Last night I attended the Bend premier of Artifishal, “a film about people, rivers, and the fight for the future of wild fish and the environment that supports them. It explores wild salmon’s slide toward extinction, threats posed by fish hatcheries and fish farms, and our continued loss of faith in nature”. Produced by Patagonia and heavily promoted in the Pacific NW by the Native Fish Society, I found the film to be visually and emotionally powerful but lacking in nuance. Clearly, hatcheries are a problem for wild fish, but they are only part of a complex web of issues.Read More »
For years I have argued that Central Oregon water rights currently favor less productive lands, leave the most economically viable farmlands at risk, and should be redistributed in a way that offers the most societal value. There are ways to do this that would not leave current rights holders “high and dry”. I have also argued that the beneficial use standard must be clearly defined, simply spreading water on the ground so that it is green should not qualify. So, I was pleasantly surprised to see the guest column in the Bend Bulletin this morning from a farmer in Madras making essentially the same arguments.Read More »
Water in Central Oregon is a critical issue for people, fish and wildlife, our recreation and tourism industry, farming, etc. To their credit, the Bend Bulletin frequently publishes opinion pieces on this topic from a variety of individuals, including myself. My submissions are thoroughly fact checked and I often have to provide supporting materials for statements I make. I wish the same journalistic principles had been applied to an opinion piece titled “Collaboration on water is harder than picking a fight”, published on June 7th.Read More »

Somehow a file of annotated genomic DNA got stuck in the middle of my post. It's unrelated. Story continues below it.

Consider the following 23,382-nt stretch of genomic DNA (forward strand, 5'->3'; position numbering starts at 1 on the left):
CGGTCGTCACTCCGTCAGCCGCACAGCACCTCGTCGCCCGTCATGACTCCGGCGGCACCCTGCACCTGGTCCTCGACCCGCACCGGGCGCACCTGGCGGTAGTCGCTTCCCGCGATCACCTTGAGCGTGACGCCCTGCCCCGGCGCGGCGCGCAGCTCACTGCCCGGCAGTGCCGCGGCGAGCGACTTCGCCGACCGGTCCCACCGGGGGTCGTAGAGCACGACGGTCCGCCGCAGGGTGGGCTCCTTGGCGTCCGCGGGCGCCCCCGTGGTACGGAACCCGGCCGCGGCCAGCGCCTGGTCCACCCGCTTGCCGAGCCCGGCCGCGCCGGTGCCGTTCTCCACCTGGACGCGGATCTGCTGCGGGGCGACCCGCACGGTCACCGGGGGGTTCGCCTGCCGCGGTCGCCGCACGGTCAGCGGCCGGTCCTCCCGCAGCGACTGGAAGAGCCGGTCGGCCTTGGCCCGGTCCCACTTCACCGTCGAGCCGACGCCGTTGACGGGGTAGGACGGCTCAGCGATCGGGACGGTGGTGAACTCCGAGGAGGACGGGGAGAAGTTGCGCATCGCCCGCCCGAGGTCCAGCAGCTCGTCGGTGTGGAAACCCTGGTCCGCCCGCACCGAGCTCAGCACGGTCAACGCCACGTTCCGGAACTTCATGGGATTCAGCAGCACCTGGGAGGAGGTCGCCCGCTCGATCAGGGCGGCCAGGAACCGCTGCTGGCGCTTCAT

As I wrote about last November, Ochoco Irrigation District is in the preliminary stages of applying for a FERC license to add a hydroelectric plant to Bowman Dam. Here is OID’s “Pre-Application Document“. The first of multiple comment periods ends on Monday. There is a significant amount of design work left to be done, studies that need to be undertaken, and many unanswered questions about how this project will impact the Crooked River below Prineville Reservoir. A fair amount of negotiation will need to take place between OID and various agencies before final approval is granted. Nevertheless, the latest Central Oregon Flyfisher newsletter states that the board voted to send a letter of support for the project which will include language that throws away the most important bargaining chip for the conservation community.Read More »
That’s the title of a short article in The Atlantic magazine. It’s a short read. Among other things, chemicals are disrupting salmon migrations. Of course, this impacts humans as well. Here’s an excerpt:
Waterways can contain traces of many drugs—among them antifungals, antimicrobials, and antibacterials, as well as ones for pain, fertility, mood, sleeplessness, and neurodegenerative diseases. If current trends persist, scientists estimate, the volume of pharmaceuticals diffusing into fresh water could increase by two-thirds by 2050.